Well, this went exactly as most of us would have expected it to.
Earlier this month, NPR stopped posting content to Twitter after the platform labeled its account as “state-affiliated media,” the same designation that is used for media organizations in China and Russia, where the government has autonomy over the media company.
After NPR explained that this was inaccurate due to the fact the company is a private nonprofit with editorial independence, Twitter changed its label to “government-funded media.” NPR says that this is also inaccurate due to it only receiving “1 percent of its $300 million annual budget from the federally funded Corporation for Public Broadcasting.”
In response to these designations, NPR has made the decision to stop publishing its reporting on the social media platform. According to NPR CEO John Lansing, “I have lost my faith in the decision-making at Twitter…I would need some time to understand whether Twitter can be trusted again.”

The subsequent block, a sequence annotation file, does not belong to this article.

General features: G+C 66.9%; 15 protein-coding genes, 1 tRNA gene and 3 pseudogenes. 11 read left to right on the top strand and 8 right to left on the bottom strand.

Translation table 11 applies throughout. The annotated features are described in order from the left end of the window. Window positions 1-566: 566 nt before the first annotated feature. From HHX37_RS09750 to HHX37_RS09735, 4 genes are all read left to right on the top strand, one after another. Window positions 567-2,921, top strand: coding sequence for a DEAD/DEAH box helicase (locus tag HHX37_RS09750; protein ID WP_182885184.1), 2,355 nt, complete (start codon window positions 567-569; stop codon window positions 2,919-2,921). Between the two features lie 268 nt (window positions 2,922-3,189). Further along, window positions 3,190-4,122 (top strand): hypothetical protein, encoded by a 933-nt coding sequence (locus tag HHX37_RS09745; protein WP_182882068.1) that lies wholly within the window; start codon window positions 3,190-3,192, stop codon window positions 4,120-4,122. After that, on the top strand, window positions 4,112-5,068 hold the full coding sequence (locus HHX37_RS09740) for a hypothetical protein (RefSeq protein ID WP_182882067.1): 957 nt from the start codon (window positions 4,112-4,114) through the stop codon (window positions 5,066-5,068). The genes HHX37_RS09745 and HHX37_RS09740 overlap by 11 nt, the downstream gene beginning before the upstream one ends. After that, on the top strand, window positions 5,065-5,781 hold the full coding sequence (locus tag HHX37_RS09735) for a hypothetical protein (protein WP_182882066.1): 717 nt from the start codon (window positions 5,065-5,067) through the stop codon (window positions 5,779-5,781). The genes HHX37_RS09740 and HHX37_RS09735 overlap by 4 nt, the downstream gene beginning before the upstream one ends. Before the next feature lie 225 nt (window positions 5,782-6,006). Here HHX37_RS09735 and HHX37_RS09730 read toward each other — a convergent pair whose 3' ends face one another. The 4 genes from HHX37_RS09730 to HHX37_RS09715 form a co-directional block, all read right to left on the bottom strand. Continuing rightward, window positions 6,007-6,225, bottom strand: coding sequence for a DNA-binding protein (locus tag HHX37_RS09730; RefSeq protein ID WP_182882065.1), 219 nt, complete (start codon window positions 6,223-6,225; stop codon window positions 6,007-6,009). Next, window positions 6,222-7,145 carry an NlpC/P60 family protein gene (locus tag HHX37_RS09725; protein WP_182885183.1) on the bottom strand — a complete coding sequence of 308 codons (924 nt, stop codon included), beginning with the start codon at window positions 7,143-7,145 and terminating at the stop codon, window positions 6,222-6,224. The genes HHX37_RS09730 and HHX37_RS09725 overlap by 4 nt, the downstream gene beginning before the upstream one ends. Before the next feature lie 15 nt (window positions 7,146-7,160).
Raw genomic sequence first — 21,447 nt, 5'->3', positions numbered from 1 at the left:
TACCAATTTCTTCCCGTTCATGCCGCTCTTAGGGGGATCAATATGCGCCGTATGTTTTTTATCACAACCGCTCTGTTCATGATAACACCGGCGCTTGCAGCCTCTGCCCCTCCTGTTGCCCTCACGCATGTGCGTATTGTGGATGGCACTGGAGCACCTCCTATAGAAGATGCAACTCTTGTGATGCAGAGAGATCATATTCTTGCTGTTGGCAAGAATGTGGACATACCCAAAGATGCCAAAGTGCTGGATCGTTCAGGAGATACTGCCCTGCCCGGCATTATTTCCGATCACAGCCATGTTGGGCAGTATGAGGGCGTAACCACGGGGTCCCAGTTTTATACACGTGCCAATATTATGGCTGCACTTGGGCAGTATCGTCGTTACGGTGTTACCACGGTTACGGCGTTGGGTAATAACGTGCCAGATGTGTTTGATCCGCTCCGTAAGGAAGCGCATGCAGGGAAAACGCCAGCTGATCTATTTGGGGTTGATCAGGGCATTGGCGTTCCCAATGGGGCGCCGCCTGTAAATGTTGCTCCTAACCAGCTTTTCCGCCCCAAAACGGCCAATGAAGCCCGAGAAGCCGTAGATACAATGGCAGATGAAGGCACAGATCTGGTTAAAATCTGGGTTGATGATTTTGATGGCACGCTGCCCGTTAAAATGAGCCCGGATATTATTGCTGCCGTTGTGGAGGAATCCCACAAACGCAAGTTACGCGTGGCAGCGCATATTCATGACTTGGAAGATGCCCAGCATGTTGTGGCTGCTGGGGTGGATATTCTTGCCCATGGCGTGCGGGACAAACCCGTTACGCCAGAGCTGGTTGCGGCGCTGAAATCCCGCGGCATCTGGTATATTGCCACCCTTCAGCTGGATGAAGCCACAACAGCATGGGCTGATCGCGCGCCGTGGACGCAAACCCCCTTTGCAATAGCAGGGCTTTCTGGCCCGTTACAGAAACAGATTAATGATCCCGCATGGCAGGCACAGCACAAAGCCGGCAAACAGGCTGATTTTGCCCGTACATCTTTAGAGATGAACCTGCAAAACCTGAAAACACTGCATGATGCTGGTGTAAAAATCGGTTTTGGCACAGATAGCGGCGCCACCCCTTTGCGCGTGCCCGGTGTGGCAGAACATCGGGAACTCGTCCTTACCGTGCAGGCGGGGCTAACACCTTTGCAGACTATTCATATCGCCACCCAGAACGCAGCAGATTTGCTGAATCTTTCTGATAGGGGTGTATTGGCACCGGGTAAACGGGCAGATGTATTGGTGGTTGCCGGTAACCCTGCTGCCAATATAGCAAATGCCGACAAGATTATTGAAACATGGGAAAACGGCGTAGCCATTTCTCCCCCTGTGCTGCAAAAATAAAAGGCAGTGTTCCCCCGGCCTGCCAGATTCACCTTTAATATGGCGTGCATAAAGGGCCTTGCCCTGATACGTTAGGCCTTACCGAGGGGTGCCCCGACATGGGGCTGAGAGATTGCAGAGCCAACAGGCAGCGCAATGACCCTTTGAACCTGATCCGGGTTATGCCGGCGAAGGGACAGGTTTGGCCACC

“The downside, whatever the downside, doesn’t change that fact,” NPR CEO John Lansing said in an interview. “I would never have our content go anywhere that would risk our credibility.”
In an email to the company’s staff, Lansing said that the move to leave Twitter is being made to protect its credibility.
“It would be a disservice to the serious work you all do here to continue to share it on a platform that is associating the federal charter for public media with an abandoning of editorial independence or standards.”
In response to its decision to leave the platform, Elon Musk called to defund NPR. The hashtag #Defund is trending on Twitter at the time of writing. NPR isn’t the first major news organization to leave an aggregation service like Twitter — The New York Times famously left Apple News a while ago.
While Elon Musk is trying to crater less than 1% of NPR’s funding, Twitter is dealing with a bug that is making users’ private tweets public.